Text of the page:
Insect Tracking Drones Boost Rare Bug Conservation

A “swarm” of bug-tracking drones and tiny radars are being developed at the University of Canterbury to help conservation of rare insects in New Zealand, Phil Mercer reports for Voice of America.

Researchers hope it could lead to a deeper understanding of New Zealand’s threatened and endangered insects. They have now made about 20 tiny so-called harmonic radar tags that are fitted to insects, which would then be tracked by a “swarm” of drones.

Steve Pawson, from the university’s College of Engineering, says bird-tracking technology has been a major inspiration.

“They have been doing radio tracking on many of these species over several decades now and the information that they learn from that really informs the conservation management,” Pawson says. “So, understanding how far do these things move, where do they go foraging, what are their foraging behaviours? Even things as simple as how long things live for.”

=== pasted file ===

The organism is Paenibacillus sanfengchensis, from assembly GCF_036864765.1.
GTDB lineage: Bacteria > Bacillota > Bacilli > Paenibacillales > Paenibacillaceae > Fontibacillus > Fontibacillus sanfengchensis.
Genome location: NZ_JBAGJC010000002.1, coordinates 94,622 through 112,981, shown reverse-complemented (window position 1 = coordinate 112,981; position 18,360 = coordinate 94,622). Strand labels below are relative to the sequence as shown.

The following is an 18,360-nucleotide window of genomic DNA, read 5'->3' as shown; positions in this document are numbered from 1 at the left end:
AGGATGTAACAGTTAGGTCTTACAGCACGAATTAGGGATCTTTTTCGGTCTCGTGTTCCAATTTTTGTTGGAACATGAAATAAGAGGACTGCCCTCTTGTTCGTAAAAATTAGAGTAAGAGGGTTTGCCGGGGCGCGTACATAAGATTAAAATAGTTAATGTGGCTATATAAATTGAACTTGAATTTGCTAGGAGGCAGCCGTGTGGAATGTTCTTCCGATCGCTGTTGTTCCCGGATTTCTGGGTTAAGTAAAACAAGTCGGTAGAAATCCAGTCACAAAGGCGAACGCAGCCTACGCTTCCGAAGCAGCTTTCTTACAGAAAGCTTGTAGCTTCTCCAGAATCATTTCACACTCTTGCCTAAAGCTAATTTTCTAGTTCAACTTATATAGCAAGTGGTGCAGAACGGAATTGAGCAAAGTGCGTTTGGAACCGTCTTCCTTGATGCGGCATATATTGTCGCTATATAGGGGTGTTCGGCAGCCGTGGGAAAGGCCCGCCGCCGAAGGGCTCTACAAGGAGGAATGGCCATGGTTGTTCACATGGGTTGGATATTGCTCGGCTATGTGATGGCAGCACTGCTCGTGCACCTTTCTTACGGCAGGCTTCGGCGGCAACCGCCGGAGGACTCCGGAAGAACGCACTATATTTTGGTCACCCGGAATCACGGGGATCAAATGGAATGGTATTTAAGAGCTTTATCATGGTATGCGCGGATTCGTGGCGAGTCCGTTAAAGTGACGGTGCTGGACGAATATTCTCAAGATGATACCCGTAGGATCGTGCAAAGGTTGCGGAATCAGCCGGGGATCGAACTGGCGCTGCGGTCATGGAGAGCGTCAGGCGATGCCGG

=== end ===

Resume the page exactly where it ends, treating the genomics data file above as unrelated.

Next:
Original article by Phil Mercer, Voice of America, June 10, 2021.

Photo by Kath Walker.


Tags: drones  insects  Steve Pawson  University of Canterbury  Voice of America  

England Football Looks to Owen Eastwood

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